• The new official trailer of The Program (Supplied)Source: Supplied
The latest promotional trailer for the upcoming dramatisation of Lance Armstrong is out, and it looks pretty good. The realism in the film was taken up a notch with the actor who plays Armstrong admitting he too took performance enhancing drugs, to prepare for the role.
By
Cycling Central/Reuters

16 Sep 2015 - 10:18 AM 

The rise and fall of Lance Armstrong, from cancer-beating Tour de France champion to admitted drug cheat, made for an epic heist flick, said the director of "The Program," which had its world premiere at the Toronto International Film Festival on the weekend.

"I think it is a crime story, I think it's a heist movie," British director Stephen Frears said. "He pulled it off and then he threw it all away.

At the festival lead actor BenĀ Foster said he took performance-enhancing drugs while filming to get a better feel for his character.

"He's America's Jesus Christ on a bicycle. He comes back from the dead, he heals the sick, and then we found out that our Son of God is a doping liar. And now we've banished him," Foster said.

"I wanted to understand the culture on a cellular level," he said of the method-acting technique. "I believe Lance saw the world differently after he survived cancer. After that he came to the conclusion winning is life, and losing is death."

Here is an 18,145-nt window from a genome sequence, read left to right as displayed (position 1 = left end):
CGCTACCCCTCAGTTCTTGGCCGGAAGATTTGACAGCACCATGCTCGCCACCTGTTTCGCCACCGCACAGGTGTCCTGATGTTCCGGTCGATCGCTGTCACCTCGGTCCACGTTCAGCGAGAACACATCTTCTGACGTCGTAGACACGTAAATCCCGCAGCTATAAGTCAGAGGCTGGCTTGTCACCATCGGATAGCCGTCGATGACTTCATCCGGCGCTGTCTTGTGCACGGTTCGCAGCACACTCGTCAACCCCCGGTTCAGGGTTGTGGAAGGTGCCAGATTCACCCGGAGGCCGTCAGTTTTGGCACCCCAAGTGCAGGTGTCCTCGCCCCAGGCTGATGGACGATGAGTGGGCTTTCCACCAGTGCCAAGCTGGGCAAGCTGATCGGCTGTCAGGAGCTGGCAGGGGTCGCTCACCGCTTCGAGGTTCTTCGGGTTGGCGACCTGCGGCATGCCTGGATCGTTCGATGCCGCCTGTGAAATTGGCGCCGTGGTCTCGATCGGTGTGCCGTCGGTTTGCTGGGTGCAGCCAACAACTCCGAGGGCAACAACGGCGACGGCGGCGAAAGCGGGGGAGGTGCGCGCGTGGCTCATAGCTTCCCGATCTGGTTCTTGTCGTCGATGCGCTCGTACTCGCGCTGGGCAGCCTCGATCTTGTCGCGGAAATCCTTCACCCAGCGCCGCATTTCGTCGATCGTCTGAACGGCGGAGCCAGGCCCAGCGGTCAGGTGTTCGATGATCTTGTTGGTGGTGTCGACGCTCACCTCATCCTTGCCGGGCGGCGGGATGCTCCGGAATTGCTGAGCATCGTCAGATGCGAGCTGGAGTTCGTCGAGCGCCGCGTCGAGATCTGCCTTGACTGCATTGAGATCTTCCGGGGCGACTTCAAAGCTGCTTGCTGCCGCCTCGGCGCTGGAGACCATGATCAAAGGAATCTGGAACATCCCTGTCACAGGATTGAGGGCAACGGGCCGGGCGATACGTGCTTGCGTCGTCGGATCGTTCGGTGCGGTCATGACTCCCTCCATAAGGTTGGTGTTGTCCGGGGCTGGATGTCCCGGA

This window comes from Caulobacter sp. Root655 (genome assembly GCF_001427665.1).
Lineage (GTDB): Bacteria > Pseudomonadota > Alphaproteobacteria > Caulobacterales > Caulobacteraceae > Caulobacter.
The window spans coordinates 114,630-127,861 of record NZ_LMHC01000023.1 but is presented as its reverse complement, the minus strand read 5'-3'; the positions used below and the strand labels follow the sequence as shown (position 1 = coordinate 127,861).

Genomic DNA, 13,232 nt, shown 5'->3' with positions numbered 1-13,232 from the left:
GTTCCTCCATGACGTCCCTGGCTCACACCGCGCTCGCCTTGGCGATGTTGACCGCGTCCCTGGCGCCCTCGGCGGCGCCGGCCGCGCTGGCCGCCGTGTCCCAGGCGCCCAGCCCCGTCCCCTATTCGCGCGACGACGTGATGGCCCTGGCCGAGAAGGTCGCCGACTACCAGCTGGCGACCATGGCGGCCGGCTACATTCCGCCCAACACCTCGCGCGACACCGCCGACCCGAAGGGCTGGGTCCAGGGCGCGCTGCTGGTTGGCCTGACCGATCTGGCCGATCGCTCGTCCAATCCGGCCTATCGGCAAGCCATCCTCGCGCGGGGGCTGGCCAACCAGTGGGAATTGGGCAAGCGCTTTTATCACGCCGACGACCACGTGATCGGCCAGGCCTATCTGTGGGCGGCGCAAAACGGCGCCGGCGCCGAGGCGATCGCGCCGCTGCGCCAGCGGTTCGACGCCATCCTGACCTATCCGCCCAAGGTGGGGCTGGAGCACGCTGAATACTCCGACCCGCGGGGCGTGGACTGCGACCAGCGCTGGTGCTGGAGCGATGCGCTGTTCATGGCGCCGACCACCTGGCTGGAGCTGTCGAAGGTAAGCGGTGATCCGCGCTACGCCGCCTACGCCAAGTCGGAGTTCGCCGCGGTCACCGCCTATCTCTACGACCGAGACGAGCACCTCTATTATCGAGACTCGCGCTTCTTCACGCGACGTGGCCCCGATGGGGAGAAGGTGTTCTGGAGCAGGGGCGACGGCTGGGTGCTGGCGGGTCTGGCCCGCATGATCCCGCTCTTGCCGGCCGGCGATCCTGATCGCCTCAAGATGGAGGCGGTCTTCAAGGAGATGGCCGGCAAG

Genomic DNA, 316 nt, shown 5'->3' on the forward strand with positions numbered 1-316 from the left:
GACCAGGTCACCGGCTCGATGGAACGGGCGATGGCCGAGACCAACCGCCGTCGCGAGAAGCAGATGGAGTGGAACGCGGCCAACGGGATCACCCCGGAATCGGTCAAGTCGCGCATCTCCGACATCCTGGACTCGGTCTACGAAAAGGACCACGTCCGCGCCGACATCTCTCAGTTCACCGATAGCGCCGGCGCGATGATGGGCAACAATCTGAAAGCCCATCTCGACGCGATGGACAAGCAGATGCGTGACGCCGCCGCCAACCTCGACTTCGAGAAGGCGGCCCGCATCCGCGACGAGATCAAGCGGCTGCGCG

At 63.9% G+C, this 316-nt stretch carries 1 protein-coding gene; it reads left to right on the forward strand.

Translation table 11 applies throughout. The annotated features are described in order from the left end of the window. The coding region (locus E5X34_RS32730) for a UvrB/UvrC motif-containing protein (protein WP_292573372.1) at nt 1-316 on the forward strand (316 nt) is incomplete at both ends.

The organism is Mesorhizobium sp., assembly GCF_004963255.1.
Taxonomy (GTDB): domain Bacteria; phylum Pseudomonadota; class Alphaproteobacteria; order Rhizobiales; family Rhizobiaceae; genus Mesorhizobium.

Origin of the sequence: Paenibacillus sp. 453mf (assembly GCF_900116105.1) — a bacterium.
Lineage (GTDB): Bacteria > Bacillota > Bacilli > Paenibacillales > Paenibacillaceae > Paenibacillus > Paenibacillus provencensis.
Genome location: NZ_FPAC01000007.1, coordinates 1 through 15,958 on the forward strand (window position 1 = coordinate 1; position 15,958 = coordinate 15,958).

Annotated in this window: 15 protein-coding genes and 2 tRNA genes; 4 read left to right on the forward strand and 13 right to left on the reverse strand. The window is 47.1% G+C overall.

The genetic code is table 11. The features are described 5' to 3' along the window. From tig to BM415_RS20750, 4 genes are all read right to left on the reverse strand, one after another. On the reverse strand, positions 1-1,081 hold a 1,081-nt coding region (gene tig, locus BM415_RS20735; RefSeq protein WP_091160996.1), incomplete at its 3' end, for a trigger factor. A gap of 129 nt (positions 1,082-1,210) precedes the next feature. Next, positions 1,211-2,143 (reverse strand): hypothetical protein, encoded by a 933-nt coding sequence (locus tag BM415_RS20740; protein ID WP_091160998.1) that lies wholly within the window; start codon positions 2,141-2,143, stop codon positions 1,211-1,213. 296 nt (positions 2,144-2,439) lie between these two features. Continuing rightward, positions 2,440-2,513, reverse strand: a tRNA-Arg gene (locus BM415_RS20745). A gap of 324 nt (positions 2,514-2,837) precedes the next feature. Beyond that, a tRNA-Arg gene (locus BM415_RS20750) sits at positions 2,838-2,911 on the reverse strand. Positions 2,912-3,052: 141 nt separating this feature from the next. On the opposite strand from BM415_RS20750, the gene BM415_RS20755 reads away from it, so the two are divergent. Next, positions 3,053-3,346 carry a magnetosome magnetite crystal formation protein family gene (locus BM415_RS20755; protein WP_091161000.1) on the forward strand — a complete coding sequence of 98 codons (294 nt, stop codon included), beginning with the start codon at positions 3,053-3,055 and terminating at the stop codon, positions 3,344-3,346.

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"The Program" documents the dark side of professional cycling, which still struggles to shake off suspicions of cheating amid a culture of loyalty to a team's star.

"It's a profession in which people other than Lance Armstrong are called domestiques," Frears said, referring to the French word for servant. "The hierarchy is quite powerful."

Chris O'Dowd plays Sunday Times journalist David Walsh, who was suspicious of Armstrong from early in his inspirational journey from hospital bed and wheelchair to Tour de France podium.

Walsh's book, "Seven Deadly Sins: My Pursuit of Lance Armstrong," forms the narrative backbone for the film, with help from the 2012 report of the United States Anti-Doping Agency that said Armstrong's career was "fueled from start to finish by doping."

"It's such an incredible story, that this man defeats cancer and wins the Tour de France; you wouldn't believe it if it was fiction," O'Dowd said.